As if waiting.
Waiting for what? This is a tough question. I have hit on declining trading volumes for a few days now. Volume remains light. Trading volume access the Nasdaq was in fact thin on a new level on Monday. That's while the Nasdaq Composite managed to reach new levels itself, yet again. The index was led higher by the likes Tesla (TSLA) , and Nvidia (NVDA) . The Dow Industrials, more dependent upon economic growth than perhaps the "newer economy" Nasdaq types, actually sold off just a bit, led lower by Boeing (BA) .
What has the broader market been doing? At least the large-caps? The S&P 500 at the headline added small, up 0.3%. Trading volume at the New York Stock Exchange remained skinny, but did increase from Friday's paltry levels. Interestingly, at 11 Wall Street, winners did manage to just edge losers, but declining volume bested advancing volume fairly decisively (55%).
That said, even on inconsistent macroeconomic data, even on failure to put a fiscal support package together, even on what still looks like a spreading virus, even if it hopefully has peaked, and even upon the postponement of the U.S./China review of last winter's trade deal, somehow this index stays on trend.
Does the market wait for another shoe to drop? We have already seen the U.S. dollar wiggle itself lower versus its peer reserve currencies. We have already seen yield spreads broaden, and then work themselves back in. We have seen put/call ratios, particularly those directly related to index trading show some weakness. Still, the trend is the trend, and the trend does not want to fight the Fed. The trend still believes in Congress for whatever reason, and lastly, perhaps most importantly, the trend believes in an effective vaccine, as well as effective treatments versus Covid in the sooner rather than the later.
On That Note
There was something else quite noteworthy taking place on Monday, and it was not the now mostly virtual Democratic National Convention. On Monday, U.S. Commerce Secretary Wilbur Ross announced that companies must obtain licences prior to selling any type of microchip equipment to Chinese telecom giant Huawei that has been manufactured using either U.S. equipment or software.
This is an expansion of the already existing ban that prevented such sales only if the chips had been designed in house by Huawei or one of its businesses. In fact, the department also added an additional 38 entities to the existing sanction list in what amounts to an attempt to prevent Huawei affiliates from finding ways around the ban.
I am going to guess that most readers noticed Nvidia's 6.7% run on Monday and Nvidia just happens to be reporting its quarterly performance tomorrow (Wednesday). While most across of the community of analysts expect to see a slowing ahead in spending on the data center, a number of them came out on Monday and raised target prices for shares of Nvidia based on improving conditions across other businesses. Intel (INTC) already told us spending on the cloud is going to have to wind down a bit. Others have backed that up.
Susquehanna's Christopher Rolland took his price target for the name from $450 all the way up to $540, Oppenheimer's Rick Schafer made a similar move, establishing a new $500 price target, up from $400. While the two seem to differ on just how healthy, or not so healthy the data center may be or may not be going forward, there appears to be a broad consensus on strength in gaming, even in artificial intelligence.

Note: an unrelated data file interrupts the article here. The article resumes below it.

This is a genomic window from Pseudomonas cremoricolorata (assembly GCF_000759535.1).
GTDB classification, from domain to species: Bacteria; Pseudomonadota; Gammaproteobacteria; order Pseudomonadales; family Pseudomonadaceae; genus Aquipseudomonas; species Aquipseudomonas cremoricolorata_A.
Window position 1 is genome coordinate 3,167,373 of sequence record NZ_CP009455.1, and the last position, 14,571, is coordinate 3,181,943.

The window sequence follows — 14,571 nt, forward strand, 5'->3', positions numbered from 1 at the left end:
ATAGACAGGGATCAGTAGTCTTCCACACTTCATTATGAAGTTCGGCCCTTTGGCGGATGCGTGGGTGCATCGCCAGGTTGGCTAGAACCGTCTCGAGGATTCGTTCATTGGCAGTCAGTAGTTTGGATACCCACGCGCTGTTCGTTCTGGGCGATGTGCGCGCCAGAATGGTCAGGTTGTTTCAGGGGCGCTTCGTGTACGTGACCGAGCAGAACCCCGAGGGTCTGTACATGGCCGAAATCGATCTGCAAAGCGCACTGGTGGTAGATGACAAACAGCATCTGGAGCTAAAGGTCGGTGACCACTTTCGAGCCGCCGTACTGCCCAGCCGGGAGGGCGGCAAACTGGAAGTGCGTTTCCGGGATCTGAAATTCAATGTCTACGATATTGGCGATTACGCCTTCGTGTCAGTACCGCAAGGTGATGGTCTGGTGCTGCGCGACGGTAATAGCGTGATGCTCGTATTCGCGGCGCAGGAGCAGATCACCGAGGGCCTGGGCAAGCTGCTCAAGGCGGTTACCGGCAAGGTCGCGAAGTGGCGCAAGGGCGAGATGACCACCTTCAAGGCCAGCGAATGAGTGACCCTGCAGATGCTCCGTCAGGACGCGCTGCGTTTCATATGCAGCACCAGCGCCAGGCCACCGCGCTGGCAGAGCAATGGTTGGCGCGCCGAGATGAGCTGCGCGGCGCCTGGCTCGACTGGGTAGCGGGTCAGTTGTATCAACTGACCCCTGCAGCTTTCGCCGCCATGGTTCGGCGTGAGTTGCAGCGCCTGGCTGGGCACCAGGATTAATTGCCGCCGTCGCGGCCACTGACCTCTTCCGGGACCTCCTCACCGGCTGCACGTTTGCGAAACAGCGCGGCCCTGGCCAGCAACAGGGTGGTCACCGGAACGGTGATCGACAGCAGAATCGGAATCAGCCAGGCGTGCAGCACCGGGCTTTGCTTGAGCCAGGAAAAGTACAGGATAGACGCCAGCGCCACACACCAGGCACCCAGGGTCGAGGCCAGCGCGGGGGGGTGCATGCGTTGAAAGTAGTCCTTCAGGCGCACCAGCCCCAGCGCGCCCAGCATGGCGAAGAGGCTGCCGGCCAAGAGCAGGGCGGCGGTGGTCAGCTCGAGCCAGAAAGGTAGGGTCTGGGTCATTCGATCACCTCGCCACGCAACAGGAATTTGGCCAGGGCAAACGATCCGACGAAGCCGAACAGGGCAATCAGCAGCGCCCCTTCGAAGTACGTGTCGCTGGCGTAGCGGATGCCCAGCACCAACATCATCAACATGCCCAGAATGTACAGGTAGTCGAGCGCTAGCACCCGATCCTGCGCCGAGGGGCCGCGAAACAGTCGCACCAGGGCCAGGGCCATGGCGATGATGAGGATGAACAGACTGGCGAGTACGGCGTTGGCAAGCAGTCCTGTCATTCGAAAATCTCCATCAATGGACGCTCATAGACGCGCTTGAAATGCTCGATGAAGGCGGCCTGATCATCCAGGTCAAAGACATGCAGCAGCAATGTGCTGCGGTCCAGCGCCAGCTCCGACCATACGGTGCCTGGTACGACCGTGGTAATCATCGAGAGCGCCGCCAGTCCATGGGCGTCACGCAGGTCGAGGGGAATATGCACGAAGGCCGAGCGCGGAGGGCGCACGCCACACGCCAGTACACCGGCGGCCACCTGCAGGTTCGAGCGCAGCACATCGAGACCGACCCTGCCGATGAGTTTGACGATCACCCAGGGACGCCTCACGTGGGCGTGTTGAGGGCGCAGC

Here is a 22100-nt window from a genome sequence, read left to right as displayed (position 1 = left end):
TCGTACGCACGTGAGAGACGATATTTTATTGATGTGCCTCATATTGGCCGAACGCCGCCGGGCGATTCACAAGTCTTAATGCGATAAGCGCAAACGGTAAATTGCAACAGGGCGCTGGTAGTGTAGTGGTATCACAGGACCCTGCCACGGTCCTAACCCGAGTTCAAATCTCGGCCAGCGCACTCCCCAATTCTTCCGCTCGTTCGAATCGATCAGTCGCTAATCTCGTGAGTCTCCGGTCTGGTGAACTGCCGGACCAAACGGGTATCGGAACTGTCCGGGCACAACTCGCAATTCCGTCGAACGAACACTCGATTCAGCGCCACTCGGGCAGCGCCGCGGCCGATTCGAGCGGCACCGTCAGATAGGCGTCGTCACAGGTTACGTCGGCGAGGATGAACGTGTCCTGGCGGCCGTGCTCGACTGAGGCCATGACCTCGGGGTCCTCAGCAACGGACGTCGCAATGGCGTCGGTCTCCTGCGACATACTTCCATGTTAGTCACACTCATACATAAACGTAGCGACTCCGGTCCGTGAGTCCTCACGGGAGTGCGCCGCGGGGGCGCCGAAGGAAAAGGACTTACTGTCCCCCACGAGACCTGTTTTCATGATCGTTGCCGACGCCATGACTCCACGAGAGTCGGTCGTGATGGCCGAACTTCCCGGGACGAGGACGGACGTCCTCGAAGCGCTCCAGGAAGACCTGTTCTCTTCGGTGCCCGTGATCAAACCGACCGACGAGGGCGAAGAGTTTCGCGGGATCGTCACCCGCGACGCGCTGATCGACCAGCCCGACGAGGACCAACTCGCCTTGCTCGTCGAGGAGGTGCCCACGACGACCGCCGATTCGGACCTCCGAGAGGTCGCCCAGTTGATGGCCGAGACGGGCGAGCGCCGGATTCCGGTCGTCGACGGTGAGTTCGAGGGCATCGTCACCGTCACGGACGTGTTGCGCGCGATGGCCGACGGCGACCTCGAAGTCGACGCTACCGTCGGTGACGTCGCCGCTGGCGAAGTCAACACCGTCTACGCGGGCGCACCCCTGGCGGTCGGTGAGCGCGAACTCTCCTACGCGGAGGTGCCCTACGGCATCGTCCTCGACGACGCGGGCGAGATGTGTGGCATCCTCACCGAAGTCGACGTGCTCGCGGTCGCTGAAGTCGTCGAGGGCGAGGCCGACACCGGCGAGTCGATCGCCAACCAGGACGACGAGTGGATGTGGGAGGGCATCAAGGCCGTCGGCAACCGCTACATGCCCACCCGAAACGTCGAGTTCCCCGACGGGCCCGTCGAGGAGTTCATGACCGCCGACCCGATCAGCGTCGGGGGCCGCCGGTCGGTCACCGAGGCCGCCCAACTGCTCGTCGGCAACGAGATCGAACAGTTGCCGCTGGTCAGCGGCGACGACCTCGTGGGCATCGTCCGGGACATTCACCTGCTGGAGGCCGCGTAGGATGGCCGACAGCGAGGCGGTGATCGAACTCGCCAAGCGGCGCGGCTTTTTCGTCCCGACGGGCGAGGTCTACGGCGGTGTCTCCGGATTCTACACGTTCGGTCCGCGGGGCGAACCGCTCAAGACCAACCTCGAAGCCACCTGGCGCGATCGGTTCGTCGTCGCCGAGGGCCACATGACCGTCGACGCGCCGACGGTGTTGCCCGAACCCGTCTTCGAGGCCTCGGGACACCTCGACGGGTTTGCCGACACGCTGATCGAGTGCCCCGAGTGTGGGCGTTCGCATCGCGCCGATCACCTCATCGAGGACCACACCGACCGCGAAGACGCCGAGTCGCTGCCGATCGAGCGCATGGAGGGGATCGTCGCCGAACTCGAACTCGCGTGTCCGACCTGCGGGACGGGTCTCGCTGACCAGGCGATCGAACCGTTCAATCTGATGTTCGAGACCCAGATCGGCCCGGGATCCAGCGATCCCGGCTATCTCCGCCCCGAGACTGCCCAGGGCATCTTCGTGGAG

Personally? You all know how much I love Nvidia. Understand that this is strictly business. I am going to have to shave something off of that position ahead of the Wednesday afternoon numbers.
But Wait, There's More
I had to explain to one of my sons on Monday just who Dan Ives is. Why? Because my son is long Tesla. Twenty-five year old. Does something else for a living. Owns one stock. Understands and accepts that the one stock, at times, has a mind of its own. These are the folks who believe in Elon Musk. It becomes more obvious all the time that their faith has not been misplaced.
Wedbush analyst Dan Ives, as most readers know by now, took his price target for Tesla up from $1,800 to $1,900 on Monday morning, while assigning a "bull case scenario" price target of $2,500. Ives believes that demand for electric vehicles continues to grow in China, even accelerating over the summer. Ives acknowledges the increasing level of domestic competition in that corner of the world. Ives also expects to see growth in Europe offset U.S. industry weakness.
I'm just glad I covered that short before it became a monster. Gee whiz. 11.2% in one day.
One to Watch
Remember old Sarge fave Veeva Systems (VEEV) . The life sciences software provider was part of our original virus group here at Market Recon. The trend has been undeniable, and from the perspective of fundamental investment, the growth is there. What the stock has done of late, is form a short basing pattern after a long successful run.
Take a look.
This basing has forced both Relative Strength and the daily MACD (Moving Average Convergence Divergence) to weaken. This, in my opinion, can do either of two things. One, the shares will test the recent high, and potentially break out anew. Two, these shares could be pulled back toward the 50-day simple moving average.
Meaning what Sarge? Means that I would not mind adding to this position, but not inside this base. Either at support or on momentum -- $246, or $273. I know that seems crazy, but that's how for me at least, this works. I need the Street behind me. That's how they think. No joke.
Economics (All Times Eastern)
08:30 - Housing Starts (July): Expecting 1.23M, Last 1.186M SAAR.
08:30 - Building Permits (July):Expecting 1.31M, Last 1.258M SAAR.
08:55 - Redbook (Weekly): Last -3.4% y/y.
16:30 - API Oil Inventories (Weekly): Last -4.4M.
The Fed (All Times Eastern)
04:00 - Speaker: Reserve Board Gov. Lael Brainard.